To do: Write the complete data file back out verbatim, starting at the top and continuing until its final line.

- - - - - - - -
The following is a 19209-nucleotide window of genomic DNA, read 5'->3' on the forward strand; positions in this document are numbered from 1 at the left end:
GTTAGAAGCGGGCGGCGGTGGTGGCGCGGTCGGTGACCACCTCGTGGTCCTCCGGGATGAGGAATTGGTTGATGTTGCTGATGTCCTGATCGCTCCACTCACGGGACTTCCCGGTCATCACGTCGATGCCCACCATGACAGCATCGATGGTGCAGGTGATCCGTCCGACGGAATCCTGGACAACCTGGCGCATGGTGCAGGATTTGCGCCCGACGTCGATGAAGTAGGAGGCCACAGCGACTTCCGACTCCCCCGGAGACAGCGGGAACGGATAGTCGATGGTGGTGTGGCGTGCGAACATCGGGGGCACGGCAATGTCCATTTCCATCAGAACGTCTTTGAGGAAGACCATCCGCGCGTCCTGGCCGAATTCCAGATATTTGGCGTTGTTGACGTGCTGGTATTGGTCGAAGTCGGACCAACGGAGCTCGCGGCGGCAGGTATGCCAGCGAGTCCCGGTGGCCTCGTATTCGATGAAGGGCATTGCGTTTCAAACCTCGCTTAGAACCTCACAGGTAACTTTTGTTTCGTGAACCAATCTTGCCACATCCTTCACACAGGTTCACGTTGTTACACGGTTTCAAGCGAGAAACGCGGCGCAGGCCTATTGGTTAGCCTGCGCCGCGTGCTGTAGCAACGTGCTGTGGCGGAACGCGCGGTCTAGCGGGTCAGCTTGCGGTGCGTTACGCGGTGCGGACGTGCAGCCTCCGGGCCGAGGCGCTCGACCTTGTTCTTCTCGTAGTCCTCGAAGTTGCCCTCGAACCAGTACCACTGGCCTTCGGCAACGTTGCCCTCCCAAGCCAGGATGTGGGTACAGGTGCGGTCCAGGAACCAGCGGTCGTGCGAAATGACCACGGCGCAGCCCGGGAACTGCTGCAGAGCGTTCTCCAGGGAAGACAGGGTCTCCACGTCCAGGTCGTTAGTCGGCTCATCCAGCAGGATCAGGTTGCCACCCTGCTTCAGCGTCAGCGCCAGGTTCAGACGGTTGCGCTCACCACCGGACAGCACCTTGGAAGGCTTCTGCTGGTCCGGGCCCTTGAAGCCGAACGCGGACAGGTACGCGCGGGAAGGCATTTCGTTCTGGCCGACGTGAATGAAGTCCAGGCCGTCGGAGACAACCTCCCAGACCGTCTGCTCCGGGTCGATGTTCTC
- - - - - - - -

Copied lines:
The following is a 19209-nucleotide window of genomic DNA, read 5'->3' on the forward strand; positions in this document are numbered from 1 at the left end:
GTTAGAAGCGGGCGGCGGTGGTGGCGCGGTCGGTGACCACCTCGTGGTCCTCCGGGATGAGGAATTGGTTGATGTTGCTGATGTCCTGATCGCTCCACTCACGGGACTTCCCGGTCATCACGTCGATGCCCACCATGACAGCATCGATGGTGCAGGTGATCCGTCCGACGGAATCCTGGACAACCTGGCGCATGGTGCAGGATTTGCGCCCGACGTCGATGAAGTAGGAGGCCACAGCGACTTCCGACTCCCCCGGAGACAGCGGGAACGGATAGTCGATGGTGGTGTGGCGTGCGAACATCGGGGGCACGGCAATGTCCATTTCCATCAGAACGTCTTTGAGGAAGACCATCCGCGCGTCCTGGCCGAATTCCAGATATTTGGCGTTGTTGACGTGCTGGTATTGGTCGAAGTCGGACCAACGGAGCTCGCGGCGGCAGGTATGCCAGCGAGTCCCGGTGGCCTCGTATTCGATGAAGGGCATTGCGTTTCAAACCTCGCTTAGAACCTCACAGGTAACTTTTGTTTCGTGAACCAATCTTGCCACATCCTTCACACAGGTTCACGTTGTTACACGGTTTCAAGCGAGAAACGCGGCGCAGGCCTATTGGTTAGCCTGCGCCGCGTGCTGTAGCAACGTGCTGTGGCGGAACGCGCGGTCTAGCGGGTCAGCTTGCGGTGCGTTACGCGGTGCGGACGTGCAGCCTCCGGGCCGAGGCGCTCGACCTTGTTCTTCTCGTAGTCCTCGAAGTTGCCCTCGAACCAGTACCACTGGCCTTCGGCAACGTTGCCCTCCCAAGCCAGGATGTGGGTACAGGTGCGGTCCAGGAACCAGCGGTCGTGCGAAATGACCACGGCGCAGCCCGGGAACTGCTGCAGAGCGTTCTCCAGGGAAGACAGGGTCTCCACGTCCAGGTCGTTAGTCGGCTCATCCAGCAGGATCAGGTTGCCACCCTGCTTCAGCGTCAGCGCCAGGTTCAGACGGTTGCGCTCACCACCGGACAGCACCTTGGAAGGCTTCTGCTGGTCCGGGCCCTTGAAGCCGAACGCGGACAGGTACGCGCGGGAAGGCATTTCGTTCTGGCCGACGTGAATGAAGTCCAGGCCGTCGGAGACAACCTCCCAGACCGTCTGCTCCGGGTCGATGTTCTC